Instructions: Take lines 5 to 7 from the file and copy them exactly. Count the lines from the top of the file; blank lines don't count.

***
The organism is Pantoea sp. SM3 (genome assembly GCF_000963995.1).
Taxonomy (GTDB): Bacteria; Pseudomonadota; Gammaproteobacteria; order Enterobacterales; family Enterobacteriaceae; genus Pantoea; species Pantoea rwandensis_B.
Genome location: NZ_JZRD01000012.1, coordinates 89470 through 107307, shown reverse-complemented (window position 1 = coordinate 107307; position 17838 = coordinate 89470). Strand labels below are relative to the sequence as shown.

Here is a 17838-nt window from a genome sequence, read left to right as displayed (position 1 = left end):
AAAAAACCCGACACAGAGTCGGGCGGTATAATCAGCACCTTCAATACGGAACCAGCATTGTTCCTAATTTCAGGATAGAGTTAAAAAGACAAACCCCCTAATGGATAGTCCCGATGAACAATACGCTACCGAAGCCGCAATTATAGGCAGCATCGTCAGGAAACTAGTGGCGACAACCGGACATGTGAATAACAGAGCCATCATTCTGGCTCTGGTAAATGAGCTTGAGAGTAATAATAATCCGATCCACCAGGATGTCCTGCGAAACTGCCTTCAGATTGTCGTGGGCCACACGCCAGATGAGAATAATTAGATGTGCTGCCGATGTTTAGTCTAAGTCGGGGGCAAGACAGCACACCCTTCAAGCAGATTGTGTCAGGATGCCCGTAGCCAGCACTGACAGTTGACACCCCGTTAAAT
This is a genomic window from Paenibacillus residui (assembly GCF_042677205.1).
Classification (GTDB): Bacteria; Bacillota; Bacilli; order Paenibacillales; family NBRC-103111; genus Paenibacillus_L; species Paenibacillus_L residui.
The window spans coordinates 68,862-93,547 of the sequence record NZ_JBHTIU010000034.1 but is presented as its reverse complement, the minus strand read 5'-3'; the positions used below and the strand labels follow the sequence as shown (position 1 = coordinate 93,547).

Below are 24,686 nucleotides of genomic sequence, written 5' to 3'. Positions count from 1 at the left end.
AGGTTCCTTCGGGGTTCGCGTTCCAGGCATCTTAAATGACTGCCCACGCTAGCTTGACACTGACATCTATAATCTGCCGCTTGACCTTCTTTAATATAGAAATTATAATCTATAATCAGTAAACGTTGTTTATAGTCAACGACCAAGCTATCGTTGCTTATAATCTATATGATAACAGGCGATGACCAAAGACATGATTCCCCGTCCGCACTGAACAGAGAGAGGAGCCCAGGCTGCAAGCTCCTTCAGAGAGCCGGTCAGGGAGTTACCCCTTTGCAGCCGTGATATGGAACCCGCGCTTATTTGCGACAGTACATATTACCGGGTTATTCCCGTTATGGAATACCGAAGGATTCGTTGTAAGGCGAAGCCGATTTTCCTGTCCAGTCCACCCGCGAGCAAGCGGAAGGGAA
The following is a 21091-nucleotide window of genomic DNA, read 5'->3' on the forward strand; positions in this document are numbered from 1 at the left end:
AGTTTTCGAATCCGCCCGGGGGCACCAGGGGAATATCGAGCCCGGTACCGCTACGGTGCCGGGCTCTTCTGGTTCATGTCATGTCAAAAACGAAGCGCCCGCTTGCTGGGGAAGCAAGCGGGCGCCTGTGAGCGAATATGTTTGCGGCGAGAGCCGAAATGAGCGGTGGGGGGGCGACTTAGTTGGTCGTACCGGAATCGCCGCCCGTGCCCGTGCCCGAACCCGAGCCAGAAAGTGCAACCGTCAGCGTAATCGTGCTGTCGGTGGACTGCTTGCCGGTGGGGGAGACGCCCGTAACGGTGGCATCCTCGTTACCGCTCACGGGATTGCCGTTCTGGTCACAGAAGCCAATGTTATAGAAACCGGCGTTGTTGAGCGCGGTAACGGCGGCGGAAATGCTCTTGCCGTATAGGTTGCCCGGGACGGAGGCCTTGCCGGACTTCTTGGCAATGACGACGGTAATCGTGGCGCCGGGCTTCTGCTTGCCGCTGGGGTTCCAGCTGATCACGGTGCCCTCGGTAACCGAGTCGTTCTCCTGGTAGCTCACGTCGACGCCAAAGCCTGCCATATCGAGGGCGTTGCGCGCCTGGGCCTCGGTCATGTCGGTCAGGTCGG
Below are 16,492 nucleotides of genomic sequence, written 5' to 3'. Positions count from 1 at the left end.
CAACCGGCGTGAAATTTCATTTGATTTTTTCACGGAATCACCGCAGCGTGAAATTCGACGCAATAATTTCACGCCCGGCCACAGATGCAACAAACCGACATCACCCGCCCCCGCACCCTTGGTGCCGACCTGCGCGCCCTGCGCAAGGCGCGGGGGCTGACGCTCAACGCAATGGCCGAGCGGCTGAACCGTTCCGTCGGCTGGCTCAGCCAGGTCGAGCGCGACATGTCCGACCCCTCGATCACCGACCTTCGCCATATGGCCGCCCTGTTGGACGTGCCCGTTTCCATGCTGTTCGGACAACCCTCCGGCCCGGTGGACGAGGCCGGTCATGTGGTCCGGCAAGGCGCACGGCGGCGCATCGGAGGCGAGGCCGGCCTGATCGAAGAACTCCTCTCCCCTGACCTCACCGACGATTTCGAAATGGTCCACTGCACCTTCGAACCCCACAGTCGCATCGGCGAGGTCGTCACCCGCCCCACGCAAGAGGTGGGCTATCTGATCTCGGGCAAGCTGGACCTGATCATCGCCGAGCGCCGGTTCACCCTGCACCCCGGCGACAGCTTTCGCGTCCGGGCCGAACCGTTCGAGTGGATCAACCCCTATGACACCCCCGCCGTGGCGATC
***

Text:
AAAAAACCCGACACAGAGTCGGGCGGTATAATCAGCACCTTCAATACGGAACCAGCATTGTTCCTAATTTCAGGATAGAGTTAAAAAGACAAACCCCCTAATGGATAGTCCCGATGAACAATACGCTACCGAAGCCGCAATTATAGGCAGCATCGTCAGGAAACTAGTGGCGACAACCGGACATGTGAATAACAGAGCCATCATTCTGGCTCTGGTAAATGAGCTTGAGAGTAATAATAATCCGATCCACCAGGATGTCCTGCGAAACTGCCTTCAGATTGTCGTGGGCCACACGCCAGATGAGAATAATTAGATGTGCTGCCGATGTTTAGTCTAAGTCGGGGGCAAGACAGCACACCCTTCAAGCAGATTGTGTCAGGATGCCCGTAGCCAGCACTGACAGTTGACACCCCGTTAAAT
This is a genomic window from Paenibacillus residui (assembly GCF_042677205.1).
Classification (GTDB): Bacteria; Bacillota; Bacilli; order Paenibacillales; family NBRC-103111; genus Paenibacillus_L; species Paenibacillus_L residui.